After helping students with online classes during the Covid-19 pandemic through its ‘E-Kaksha,’ now Rajasthan's education department becomes the first to come up with digital lessons for specially-abled children under Samarth Abhiyan.
Last year, the education department delivered e-content through the government’s initiative called E-Kaksha, under which the department has recorded more than 6,000 digital lessons along with other school content. It was made available on digital platforms such as Shiksha Vani, Shiksha Darshan, Social Media Interface for Learning Engagement (SMILE) Program as well as Information and Communication Technology (ICT) lab, YouTube channels and smart classrooms in every government schools.
"The Directorate of Education, Bikaner, and Mission Gyan, a private organization, Vedanta Group companies and Padam Kularia group started this initiative where government teachers record videos and upload them online. It's a CSR based initiative. We roped in around 40 teachers who are recording the lessons from class 6th to 12th for Hindi medium, class 3rd to class 10th for English medium schools and now we are working on the completion of the videos for children with special needs", director of secondary education, Sourabh Swami told Outlook.
According to the education department, around 33 lakh students are connected to E-Kaksha from class 1st to 12th across Rajasthan. "During the pandemic, the students could access the videos while sitting at home. Besides accessing the app and the channel, the teachers are also sharing the content on whatsapp groups are made accessible in remote areas through these groups", Swami added.
Explaining the reach and viability of the E-Kaksha project, Jinendra Soni, founder of the Mission Gyan told Outlook, "The initiative aims to benefit more than 1.7 crore students who are enrolled in government as well as the private schools under RBSE. Students can access the content through the app as well as the YouTube channel. The response from students is heartwarming".
The teachers who have recorded the videos were shortlisted by the education department. "I am associated with this project for the last six months. I teach science and maths at the middle school and I have been recording the same lessons for them. I personally took the feedback and the response was overwhelming as students can access these videos anytime suitable to them", Hemlata Chandolia, a government teacher at the Mahatama Gandhi school at Kaveri Path, Mansarovar in Jaipur, who is one of the instructors for the E-Kaksha initiative told Outlook.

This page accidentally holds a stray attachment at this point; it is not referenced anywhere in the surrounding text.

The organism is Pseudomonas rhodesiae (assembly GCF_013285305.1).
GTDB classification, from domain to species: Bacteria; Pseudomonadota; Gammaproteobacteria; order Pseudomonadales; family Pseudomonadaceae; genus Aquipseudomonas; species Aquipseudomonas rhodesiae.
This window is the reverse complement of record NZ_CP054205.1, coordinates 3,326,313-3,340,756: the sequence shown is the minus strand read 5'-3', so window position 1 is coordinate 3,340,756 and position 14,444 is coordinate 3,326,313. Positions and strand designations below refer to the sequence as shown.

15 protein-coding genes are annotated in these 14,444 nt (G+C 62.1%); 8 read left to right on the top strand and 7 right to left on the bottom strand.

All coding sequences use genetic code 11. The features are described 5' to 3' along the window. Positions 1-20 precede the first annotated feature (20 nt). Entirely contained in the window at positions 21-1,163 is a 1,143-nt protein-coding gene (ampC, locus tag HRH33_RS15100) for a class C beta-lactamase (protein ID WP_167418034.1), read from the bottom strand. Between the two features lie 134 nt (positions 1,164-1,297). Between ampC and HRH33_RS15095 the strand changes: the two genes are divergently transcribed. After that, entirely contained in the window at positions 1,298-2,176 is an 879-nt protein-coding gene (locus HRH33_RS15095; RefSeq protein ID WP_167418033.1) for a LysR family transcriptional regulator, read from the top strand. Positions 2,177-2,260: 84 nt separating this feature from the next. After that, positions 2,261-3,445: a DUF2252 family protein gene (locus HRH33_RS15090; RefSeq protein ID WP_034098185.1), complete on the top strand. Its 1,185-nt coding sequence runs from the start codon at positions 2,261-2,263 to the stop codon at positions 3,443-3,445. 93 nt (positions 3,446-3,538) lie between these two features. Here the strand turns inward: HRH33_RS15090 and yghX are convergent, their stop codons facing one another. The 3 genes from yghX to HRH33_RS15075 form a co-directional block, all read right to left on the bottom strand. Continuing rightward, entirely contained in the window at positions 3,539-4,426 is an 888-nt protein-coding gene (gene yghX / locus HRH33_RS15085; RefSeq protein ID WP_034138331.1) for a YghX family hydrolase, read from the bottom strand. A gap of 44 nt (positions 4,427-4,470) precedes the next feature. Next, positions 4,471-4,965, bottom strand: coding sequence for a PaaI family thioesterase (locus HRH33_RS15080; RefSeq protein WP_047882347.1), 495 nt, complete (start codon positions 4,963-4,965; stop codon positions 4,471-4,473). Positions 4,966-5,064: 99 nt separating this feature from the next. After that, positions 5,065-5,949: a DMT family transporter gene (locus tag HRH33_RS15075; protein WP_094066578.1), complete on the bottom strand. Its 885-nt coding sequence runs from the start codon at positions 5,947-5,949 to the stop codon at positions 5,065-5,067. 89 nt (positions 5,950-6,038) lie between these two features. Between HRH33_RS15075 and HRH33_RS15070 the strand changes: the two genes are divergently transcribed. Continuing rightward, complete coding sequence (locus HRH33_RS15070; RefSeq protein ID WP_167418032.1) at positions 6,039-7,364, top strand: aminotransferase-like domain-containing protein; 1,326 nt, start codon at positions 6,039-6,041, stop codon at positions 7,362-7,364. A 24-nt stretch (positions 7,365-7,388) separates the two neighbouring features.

E-lectures in Sign language
After successfully catering to the needs of the government school students, now the platform is also offering video lessons in sign language, under a separate section CWSN (children with special needs) in the Mission Gyan app. The department claims that it is the first of its kinds of initiative for specially-abled students started by the Rajasthan government. "We are almost through with the videos in sign language, especially for those students who can't speak or hear. Besides ensuring that they download an app or the videos, we have also asked their teachers to send them links personally on their mobiles. For the demonstration of lectures in the sign language we have onboard the teachers of Jaipur's Seth Anandi Lal Poddar Dumb and Deaf School", Swami, who is also planning to make E-Kaksha reach visually impaired students in the state, added.
Interestingly, as videos are gaining popularity on social media several states have approached Rajasthan for help to format textbooks into video lectures." Around 7000 students in Rajasthan are enrolled who study through sign language and this is a very easy and useful platform for them. I have been teaching them in class. I used similar teaching aids and made it friendly for those who understand sign language", Bharat Joshi, Princiapl at Govt Seth Anandi Lal Badhir Sr Secondary School, who is one of the interpreters, told Outlook.
As per the government data, there are about 89, 000 students enrolled from class 1st to class 12th under the category of children with special needs (CWSN), out of which 7, 200 study through sign language and around1600 are visually impaired.
The experts working closely with hearing-impaired children are finding the videos useful and suggest a few changes. "Delivering lectures in sign language is indeed a very thoughtful gesture of the Rajasthan government. All we need is to develop a universal sign language as it is the mother of all tongues for speech and hearing-impaired students. Other than the course lectures, a separate series could be made on the use of language itself. Also as far as the exams are concerned, around 70 percent should be multiple-choice questions," Pradeep Palawat who works with Sweet Voice, an NGO for the Hearing impaired and intellectually disabled, told Outlook.